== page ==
Dell Precision M4800 review

A portable workstation that packs a punch

Dell Precision M4800

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We liked

It's powerful, oh yes, it's powerful! The M4800 is undoubtedly capable of running any high-end design software you can think of. It will work brilliantly for video editing, rendering, photo manipulation and CAD. The CPU performance is up there with entry-level desktop workstations, and its graphics card is beefy enough to drive multiple displays with ease, as well as offer useful CUDA acceleration of tools such as Adobe After Effects.

Although the Dell M4800 isn't as portable as a thin-and-light laptop such as the MacBook Air, a heavy chassis is standard for nearly all mobile workstations, along with battery life measured in minutes, not hours. Previously this level of graphics performance was only available in even bigger laptops, which were really more useful as desktop replacements than portable design platforms. While the M4800 isn't exactly dainty, it's certainly a step in the right direction.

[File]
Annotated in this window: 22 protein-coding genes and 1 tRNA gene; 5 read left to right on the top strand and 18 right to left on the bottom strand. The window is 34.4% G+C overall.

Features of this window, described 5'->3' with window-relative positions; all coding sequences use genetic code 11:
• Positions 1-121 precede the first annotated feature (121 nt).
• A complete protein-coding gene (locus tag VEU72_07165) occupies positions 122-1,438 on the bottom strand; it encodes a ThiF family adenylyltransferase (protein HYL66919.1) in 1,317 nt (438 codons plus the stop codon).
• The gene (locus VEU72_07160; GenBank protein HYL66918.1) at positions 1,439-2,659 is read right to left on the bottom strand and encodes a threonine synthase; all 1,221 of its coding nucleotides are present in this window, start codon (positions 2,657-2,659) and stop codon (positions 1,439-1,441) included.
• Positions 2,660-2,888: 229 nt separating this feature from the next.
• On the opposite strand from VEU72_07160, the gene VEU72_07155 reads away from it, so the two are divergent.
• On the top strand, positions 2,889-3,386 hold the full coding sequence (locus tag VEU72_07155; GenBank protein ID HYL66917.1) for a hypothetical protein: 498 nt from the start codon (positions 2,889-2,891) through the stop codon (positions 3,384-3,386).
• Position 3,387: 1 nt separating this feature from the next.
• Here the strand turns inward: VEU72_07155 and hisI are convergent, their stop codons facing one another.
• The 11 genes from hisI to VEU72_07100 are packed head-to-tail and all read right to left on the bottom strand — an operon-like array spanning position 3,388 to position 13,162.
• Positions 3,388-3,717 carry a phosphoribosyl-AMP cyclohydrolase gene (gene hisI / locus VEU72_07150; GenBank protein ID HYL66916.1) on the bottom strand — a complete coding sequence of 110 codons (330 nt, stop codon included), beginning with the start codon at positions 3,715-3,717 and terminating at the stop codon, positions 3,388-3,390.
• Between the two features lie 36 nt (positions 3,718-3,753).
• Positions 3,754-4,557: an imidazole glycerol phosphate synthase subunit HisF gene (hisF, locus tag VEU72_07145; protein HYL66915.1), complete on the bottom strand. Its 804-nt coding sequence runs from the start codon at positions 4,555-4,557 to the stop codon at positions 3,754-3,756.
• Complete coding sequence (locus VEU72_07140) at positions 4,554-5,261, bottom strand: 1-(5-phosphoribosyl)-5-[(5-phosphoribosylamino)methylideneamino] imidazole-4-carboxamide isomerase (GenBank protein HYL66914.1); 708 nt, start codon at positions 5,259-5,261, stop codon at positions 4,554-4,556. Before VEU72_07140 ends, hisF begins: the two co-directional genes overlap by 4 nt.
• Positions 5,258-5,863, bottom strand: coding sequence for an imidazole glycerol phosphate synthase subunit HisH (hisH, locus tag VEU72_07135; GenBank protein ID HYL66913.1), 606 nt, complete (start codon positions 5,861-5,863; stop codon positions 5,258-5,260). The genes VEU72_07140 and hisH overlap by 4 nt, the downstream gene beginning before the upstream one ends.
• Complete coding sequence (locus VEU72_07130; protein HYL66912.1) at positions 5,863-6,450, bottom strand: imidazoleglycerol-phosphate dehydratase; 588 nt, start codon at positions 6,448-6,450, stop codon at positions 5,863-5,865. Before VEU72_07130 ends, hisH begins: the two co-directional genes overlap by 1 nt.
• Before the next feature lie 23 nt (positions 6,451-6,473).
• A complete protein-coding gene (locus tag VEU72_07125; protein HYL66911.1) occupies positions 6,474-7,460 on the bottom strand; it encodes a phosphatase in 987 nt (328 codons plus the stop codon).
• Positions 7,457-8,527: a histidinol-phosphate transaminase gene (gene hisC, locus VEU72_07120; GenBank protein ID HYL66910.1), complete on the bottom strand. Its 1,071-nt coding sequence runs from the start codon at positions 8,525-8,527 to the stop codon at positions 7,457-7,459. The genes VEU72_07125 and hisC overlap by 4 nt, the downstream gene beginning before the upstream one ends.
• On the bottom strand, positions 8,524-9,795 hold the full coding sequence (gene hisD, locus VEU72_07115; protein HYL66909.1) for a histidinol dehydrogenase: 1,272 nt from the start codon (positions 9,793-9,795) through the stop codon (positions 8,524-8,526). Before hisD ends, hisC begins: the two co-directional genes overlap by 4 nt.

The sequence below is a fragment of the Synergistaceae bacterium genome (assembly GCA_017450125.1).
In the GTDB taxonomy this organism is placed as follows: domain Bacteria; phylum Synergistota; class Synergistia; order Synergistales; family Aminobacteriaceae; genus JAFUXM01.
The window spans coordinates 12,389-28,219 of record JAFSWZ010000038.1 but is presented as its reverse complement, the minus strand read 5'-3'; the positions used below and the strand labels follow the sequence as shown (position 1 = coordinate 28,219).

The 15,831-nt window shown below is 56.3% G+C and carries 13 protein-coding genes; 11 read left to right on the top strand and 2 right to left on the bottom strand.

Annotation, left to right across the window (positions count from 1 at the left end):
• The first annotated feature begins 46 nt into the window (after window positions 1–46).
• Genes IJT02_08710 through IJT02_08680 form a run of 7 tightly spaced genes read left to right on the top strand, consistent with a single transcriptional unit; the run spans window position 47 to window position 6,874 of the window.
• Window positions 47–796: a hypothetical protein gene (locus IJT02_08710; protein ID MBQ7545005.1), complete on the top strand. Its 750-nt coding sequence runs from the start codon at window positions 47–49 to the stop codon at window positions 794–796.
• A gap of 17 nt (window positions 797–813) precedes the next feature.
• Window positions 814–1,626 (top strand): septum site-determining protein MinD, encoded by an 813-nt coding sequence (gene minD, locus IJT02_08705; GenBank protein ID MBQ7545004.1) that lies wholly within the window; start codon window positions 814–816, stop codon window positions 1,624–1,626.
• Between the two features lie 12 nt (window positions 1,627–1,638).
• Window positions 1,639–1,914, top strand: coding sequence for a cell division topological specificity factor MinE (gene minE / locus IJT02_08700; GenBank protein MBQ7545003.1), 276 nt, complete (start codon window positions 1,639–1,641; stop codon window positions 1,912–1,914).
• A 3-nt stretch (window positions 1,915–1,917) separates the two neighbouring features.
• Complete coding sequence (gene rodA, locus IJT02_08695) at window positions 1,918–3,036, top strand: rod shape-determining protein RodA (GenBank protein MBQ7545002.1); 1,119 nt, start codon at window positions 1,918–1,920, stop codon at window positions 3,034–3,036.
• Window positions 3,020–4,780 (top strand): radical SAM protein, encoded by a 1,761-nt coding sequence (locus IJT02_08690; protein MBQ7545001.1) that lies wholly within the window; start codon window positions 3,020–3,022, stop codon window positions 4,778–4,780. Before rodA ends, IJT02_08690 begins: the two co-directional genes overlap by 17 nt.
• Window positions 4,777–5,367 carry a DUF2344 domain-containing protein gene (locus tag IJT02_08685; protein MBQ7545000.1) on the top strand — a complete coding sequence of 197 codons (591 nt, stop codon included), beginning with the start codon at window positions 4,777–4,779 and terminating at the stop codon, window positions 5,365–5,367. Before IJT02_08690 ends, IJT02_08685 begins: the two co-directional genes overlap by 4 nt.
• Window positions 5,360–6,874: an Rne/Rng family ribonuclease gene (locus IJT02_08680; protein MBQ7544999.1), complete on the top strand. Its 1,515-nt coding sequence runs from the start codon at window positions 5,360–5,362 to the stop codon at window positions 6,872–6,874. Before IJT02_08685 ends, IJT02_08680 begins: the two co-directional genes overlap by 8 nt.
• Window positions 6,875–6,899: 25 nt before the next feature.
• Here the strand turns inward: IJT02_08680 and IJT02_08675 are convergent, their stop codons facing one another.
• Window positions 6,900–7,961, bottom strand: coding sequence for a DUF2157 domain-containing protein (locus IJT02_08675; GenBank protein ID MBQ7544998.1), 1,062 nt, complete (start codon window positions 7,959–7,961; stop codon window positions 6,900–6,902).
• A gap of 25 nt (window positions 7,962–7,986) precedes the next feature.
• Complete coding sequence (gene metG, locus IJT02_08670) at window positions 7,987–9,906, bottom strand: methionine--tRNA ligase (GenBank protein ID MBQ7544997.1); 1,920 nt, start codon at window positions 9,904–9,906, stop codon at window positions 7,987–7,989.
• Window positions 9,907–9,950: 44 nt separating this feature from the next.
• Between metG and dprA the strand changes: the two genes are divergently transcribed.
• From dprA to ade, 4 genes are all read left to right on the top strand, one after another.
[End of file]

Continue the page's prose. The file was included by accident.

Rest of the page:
We disliked

The TN screen is a real weak point of the Dell Precision M4800 version tested here. It's not as vibrant, bright or accurate as the QHD+ display in the older version. Ideally, you would have an IGZO 1080p display, with all the excellent colour accuracy and vivid brightness of the QHD+ version, but none of the DPI scaling issues, but life isn't perfect.

Despite Dell's preference of a chassis that resembles a tank, and the need to accommodate a large battery and graphics card, it would have been nice for the Dell Precision M4800 to be slightly less ugly. Just because it's aimed at professionals doesn't mean it can't have a semi-sleek design, and tiny trackpads aren't fun to use, whatever type of user you are.

The hybrid hard disk may have 8GB of flash memory, but it's still slow compared with an SSD. If you're considering a Dell Precision M4800, adding an SSD is the first thing we recommend doing.

Final verdict

The Dell Precision M4800 is hardly going to appeal to students looking for a laptop to take to college, but design professionals who need a portable machine with real 3D grunt will be pleasantly surprised by how capable it is. It's not a complete behemoth like other 17-inch mobile workstations.

Choose the display carefully though. The QHD+ IGZO screen is just better in every way, but the well-publicised DPI issue with some software packages might make it more trouble than it's worth.